TAGS – advanced steps

One of the slightly tricky things to do is to turn the tabulated data in TAGS into usable graph data.

While you can just copy/paste data out of TAGS into a spreadsheet, it won’t actually generate a list of paired users having a conversation. It’ll give you a user, and a list of what they’ve said, which will include other users, but it doesn’t separate it out in a way that a graphing program will understand. We need paired users (otherwise known as ‘nodes) so that we can show and map relationships. Any other additional information will prevent the graphing software from properly generating a relationship.

We’re going to fix that here.

Create a useable CSV (Comma-separated variable) file.

  1. Go to your Tags Search
  2. Navigate to your ‘Archive’ tab of your TAGS search
  3. Go to the menu item: File>Download As> ‘CSV’
  4. Save the file somewhere convenient.

At this point, we are going to use a program called OpenRefine, available here. OpenRefine works using your browser, and can capture material from your Google account.

Once you’ve installed it, and loaded it up, you’ll find yourself with a new browser window:

Import your CSV into OpenRefine

  1. Go to ‘Create Project’.
  2. Select ‘This Computer’.
  3. Find and select the saved CSV file from above
  4. Click ‘Next’ — do not save the project just yet
  5. Once this has loaded, click the tab at the bottom to identify the file as a CSV file
  6. ‘Create project’

OpenRefine will be able to modify this project so that you can make use of the information in a graphing file.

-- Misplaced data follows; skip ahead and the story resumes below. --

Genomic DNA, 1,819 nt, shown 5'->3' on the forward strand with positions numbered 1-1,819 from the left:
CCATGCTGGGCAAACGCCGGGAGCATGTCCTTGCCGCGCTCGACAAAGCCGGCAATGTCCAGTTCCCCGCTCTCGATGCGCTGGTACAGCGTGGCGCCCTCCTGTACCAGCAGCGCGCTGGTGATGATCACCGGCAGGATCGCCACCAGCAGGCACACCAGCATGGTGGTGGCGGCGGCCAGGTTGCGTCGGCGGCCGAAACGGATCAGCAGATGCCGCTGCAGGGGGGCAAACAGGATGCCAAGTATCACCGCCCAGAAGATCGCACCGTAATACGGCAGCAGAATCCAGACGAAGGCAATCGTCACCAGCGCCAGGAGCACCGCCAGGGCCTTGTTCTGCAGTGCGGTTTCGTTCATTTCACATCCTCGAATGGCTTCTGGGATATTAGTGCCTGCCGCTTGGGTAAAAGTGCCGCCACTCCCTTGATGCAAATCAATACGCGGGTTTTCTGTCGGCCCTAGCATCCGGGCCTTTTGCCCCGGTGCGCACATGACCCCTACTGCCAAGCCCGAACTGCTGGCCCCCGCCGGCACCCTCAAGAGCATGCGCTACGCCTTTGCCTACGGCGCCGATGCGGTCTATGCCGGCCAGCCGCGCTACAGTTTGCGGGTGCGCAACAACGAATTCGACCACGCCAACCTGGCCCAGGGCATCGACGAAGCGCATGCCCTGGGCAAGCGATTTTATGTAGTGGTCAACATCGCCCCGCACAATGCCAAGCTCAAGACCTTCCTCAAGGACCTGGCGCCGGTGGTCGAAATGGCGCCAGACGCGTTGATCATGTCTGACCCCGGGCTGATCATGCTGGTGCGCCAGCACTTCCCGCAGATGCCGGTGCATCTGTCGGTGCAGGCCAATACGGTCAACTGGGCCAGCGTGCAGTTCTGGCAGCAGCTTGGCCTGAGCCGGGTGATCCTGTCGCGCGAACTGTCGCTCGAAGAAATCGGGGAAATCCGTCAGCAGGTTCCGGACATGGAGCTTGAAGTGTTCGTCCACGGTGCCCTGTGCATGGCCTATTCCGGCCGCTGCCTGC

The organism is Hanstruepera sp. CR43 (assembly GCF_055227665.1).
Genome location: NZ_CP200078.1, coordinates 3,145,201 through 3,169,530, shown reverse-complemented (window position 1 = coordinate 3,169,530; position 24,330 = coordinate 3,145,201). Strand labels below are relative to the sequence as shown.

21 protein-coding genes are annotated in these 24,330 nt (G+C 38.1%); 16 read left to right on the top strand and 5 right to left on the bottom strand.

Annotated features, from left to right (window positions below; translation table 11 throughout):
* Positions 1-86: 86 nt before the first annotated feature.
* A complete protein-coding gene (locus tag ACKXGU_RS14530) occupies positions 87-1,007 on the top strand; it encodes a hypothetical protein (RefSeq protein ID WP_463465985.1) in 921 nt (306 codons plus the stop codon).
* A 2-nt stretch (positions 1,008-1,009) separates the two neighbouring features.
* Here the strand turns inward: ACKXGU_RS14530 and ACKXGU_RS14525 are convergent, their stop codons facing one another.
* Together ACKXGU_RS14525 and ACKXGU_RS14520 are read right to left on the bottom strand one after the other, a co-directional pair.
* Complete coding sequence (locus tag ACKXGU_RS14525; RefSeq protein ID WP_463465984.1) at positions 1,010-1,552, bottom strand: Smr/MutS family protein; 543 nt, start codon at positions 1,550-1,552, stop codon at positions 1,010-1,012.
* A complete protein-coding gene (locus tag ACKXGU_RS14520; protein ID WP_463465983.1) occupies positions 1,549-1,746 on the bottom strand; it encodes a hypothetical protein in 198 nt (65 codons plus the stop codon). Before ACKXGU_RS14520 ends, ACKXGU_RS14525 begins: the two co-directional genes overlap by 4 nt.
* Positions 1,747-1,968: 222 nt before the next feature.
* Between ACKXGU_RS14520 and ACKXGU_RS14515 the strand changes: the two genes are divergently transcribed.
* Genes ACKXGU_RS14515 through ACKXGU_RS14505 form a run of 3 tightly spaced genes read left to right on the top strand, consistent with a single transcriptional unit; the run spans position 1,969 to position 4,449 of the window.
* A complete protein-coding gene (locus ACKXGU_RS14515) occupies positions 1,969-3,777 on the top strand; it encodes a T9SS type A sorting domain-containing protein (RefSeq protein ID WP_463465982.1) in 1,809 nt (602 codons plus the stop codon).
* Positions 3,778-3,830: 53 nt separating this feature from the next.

Strip out unnecessary information

  1. From the ‘All’ column, click the drop down menu, “Reorder/Remove Columns”
  2. Drag all columns over to the right hand side, except “From_user” and “Text”
  3. From the “Text” column, select
    Edit cells>Common transformations>To lowercase.
  4. Then, from the “Text” column a second time, select
    Edit column>Add column based on this column.
  5. Then, in the window that pops up, name your column ‘target’ and replace the Expression text (it should just say ‘value’) with the following text:
     filter(value.split(/[^a-z0-9-_@#]/),i,or(i.startsWith("#"),i.startsWith("@"))).join(",")

    (For the curious, this is a ‘regex’, or regular expression logical statement, merged with OpenRefine’s internal markup system. It breaks down the components of the tweet into parts delimited into anything starting with # or @, thus grabbing all hashtags and usernames. It will only work on lowercase text, so if you’re having trouble, make sure you’ve converted your material properly in step 3.)

  6. From the “From_user” column, select
    Edit column>Add column based on this column
  7. Name your new column ‘source’ and add the following to the Expression box:
    '@' + value
  8. Finally, reorder your columns again to get rid of “Text” and “From_user”.

 

Splitting, reconciling, exporting

  1. In our new column, ‘nodes’, select
    Edit Cell> Split Multi-Valued Cells
  2. Click ‘okay’ (The value in the dialogue box should simply be a comma)
  3. In ‘From_user’, select
    Edit Cells> Fill Down
  4. You now have a set of users on the left, and a list of hashtags and users that they messaged on the right. Export this as a new CSV file, and give it a different name from before.

You should now have a usable file. Hold on to it, and we’ll make use of it in the visualisation phase of the workshop.

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